In the late nineteenth century up to 5000 servants, handworkers, soldiers and students would come to the tower early on a Sunday morning to dance to the music of a brass band. The dance began around 5.00 and ended around 8.00, so that servants could return to serve their employers' breakfast or attend church. As a dance for servants it was known as the "Kocherlball" (cooks' ball). In 1904 the custom was forbidden by the police on moral grounds. But in 1989, to celebrate the two hundredth anniversary of the park, a revival was made, with around 4000 attending; and the dance has since been celebrated each year in July.
A children's carousel was put up near the tower in 1823, similar in design to the current one. By 1912 a replacement was needed, which is still in use. It was designed by the Schwabinger sculptor Joseph Erlacher and the decoration painter August Julier. Alongside the usual horses, the carousel has less expected creatures to ride, such as ibex, stork and flamingo. Its wooden roof and pillars were restored from 1979 to 1980.
Located south of the tower are the "Ökonomiegebäude" (Economy buildings), which were designed by Lechner towards the end of the 18th century as an agricultural model plant. Today, the Ökonomiegebäude are occupied by the management of the Englischer Garten.
A little to the north of the Chinesischer Turm, the Rumford-Saal (Rumford Hall) or Rumfordhaus (Rumford House) is a small building in Palladian style. During its construction it was known as the "großer Saal" (great hall) or "Militairsaal" (military hall); but it was later renamed to honour the garden's founder, Benjamin Thompson, Count Rumford. It was built in 1791 by Lechner as an officers' mess (Offiziers-kasino) and was used first by the army, later by the court. The building, 30 m long and 10 m wide, has one and a half storeys; front and back have a portico with six wooden Ionic pillars. Its dining hall, adorned with many mirrors which give it its name, the "Spiegelsaal" (mirror room), has place for 150 people. The building is currently used by the city of Munich as a children's centre ("Kinderfreizeitstätte").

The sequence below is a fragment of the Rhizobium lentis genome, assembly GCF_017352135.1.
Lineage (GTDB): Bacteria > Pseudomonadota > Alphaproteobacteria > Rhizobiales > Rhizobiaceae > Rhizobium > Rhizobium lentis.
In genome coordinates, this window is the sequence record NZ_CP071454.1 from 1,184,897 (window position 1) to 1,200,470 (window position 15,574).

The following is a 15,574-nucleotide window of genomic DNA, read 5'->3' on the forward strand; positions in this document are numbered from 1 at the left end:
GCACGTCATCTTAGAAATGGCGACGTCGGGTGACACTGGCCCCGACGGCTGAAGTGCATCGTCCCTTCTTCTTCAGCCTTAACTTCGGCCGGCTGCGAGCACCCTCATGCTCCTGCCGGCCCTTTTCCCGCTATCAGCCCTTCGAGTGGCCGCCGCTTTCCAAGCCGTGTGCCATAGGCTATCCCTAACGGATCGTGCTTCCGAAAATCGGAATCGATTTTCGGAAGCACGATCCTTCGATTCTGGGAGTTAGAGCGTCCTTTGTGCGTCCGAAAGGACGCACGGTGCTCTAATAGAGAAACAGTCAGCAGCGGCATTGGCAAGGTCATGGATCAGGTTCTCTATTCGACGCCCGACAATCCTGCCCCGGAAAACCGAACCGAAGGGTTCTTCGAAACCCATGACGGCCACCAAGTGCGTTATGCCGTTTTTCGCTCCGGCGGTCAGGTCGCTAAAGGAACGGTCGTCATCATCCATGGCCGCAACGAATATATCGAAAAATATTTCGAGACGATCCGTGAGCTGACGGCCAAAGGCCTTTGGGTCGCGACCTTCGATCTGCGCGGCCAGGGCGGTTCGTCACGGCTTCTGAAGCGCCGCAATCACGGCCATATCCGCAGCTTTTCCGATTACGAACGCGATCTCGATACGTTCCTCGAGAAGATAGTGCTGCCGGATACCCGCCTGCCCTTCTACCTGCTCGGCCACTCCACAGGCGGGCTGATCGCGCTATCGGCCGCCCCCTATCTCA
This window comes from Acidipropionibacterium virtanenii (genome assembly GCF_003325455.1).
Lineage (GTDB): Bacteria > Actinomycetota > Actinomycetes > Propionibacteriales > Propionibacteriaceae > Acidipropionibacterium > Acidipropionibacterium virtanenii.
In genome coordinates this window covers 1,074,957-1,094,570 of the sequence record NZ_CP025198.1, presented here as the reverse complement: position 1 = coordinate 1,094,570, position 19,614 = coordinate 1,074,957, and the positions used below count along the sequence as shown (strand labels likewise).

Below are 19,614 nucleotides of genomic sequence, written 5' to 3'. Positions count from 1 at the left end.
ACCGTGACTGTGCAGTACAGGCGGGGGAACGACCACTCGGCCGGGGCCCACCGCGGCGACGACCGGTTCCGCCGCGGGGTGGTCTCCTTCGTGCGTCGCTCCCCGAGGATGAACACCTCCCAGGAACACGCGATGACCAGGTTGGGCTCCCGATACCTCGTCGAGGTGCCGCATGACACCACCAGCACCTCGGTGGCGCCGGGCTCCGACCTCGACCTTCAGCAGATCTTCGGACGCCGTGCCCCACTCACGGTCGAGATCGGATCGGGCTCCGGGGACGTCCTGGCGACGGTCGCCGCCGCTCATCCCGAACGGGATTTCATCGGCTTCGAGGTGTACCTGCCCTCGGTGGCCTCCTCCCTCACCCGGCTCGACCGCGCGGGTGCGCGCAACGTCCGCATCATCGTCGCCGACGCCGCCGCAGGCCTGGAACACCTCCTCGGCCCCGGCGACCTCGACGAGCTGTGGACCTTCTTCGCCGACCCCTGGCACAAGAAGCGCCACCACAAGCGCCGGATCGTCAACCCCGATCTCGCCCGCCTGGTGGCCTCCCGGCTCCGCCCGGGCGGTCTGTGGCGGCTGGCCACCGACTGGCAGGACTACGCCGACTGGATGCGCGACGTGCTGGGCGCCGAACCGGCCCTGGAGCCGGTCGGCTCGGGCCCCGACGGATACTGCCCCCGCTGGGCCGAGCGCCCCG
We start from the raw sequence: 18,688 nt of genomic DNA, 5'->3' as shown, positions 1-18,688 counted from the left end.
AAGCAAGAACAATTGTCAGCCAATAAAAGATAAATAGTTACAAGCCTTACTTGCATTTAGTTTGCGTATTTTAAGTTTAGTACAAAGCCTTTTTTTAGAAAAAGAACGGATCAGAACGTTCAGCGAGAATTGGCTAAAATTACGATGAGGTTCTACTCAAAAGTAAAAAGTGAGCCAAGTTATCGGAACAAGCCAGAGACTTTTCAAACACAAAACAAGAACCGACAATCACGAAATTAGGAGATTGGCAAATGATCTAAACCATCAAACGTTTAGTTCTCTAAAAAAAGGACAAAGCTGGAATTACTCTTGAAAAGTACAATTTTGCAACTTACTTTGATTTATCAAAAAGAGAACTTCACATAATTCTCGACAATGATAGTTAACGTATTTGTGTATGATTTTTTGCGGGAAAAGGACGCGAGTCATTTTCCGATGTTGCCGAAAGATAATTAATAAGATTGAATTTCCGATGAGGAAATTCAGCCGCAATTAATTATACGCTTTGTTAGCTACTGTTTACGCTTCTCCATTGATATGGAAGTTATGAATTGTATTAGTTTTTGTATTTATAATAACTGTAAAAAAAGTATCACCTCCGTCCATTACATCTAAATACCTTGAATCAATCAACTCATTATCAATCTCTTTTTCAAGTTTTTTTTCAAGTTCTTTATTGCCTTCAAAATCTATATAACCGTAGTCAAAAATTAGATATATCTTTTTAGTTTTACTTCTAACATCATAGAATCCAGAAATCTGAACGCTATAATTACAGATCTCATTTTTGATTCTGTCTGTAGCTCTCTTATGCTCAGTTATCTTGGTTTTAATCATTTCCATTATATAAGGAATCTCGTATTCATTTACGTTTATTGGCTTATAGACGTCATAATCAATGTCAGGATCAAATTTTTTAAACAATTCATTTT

Sckell's enlargement of the lake brought it close to Kleinhesselohe; and the little beer garden there was to be a forerunner of the modern Seehaus ("lake house"), with 2,500 seats. In 1882 to 1883 Gabriel von Seidel built a boathouse with food service. This was replaced with a new building by Rudolf Esterer in 1935; with a terrace overlooking the lake, this was very popular until 1970, when it was demolished. A competition for a new design was won by Alexander von Branca, with a design modelled on a Japanese village; but the work was found too costly and never executed. For fifteen years service was from temporary buildings, until in 1985 the current Seehaus was built to a design by Ernst Hürlimann and Ludwig Wiedemann. Today, the lake and the Seehaus are well-loved leisure destinations; pedal boats are also leased here to those who want to splash around.
Two monuments near the lake honour its creators. The Werneck-Denkmal, a monument to Werneck, stands on a rise near the east side. It was erected in 1838 on Ludwig I's suggestion to a design by von Klenze. A little south of it, on the bank of the lake, the Sckell-Säule ("Sckell pillar") honours Ludwig von Sckell. This, also designed by von Klenze, was erected in 1824, a year after Sckell's death; the design was executed by Ernst von Bandel (1800-1876), who would later be known as the creator of the Hermannsdenkmal.
The English Garden is divided into two portions by the busy street Isarring. The southern part is around 2 km long, while the northern part, called the Hirschau, is around 3 km long. In contrast to the southern part, which on sunny days contains as many people as one would find in a medium-sized town, the Hirschau has a peaceful character. While in the southern part, the grass in the open expanses (heavily used for sport and sunbathing) must be kept short, in the Hirschau some meadows are allowed to grow and mown for hay in June and August, while others are used as pasture for sheep. Two beer gardens, the "Aumeister", built in 1810-11 by the court mason (Hofmaurermeister) Joseph Deiglmayr (1760-1814) and the "Hirschau", built in 1840, are located at the north and south end of the Hirschau. The northern part of the garden also contains a small amphitheatre, built in 1985 and called the new amphitheatre. (An amphitheatre built in 1793 to a similar plan, but in a different position, a little north of the Rumford-Saal, has not survived; this had been used primarily for fireworks exhibitions). The new amphitheatre is used for open air performances in summer.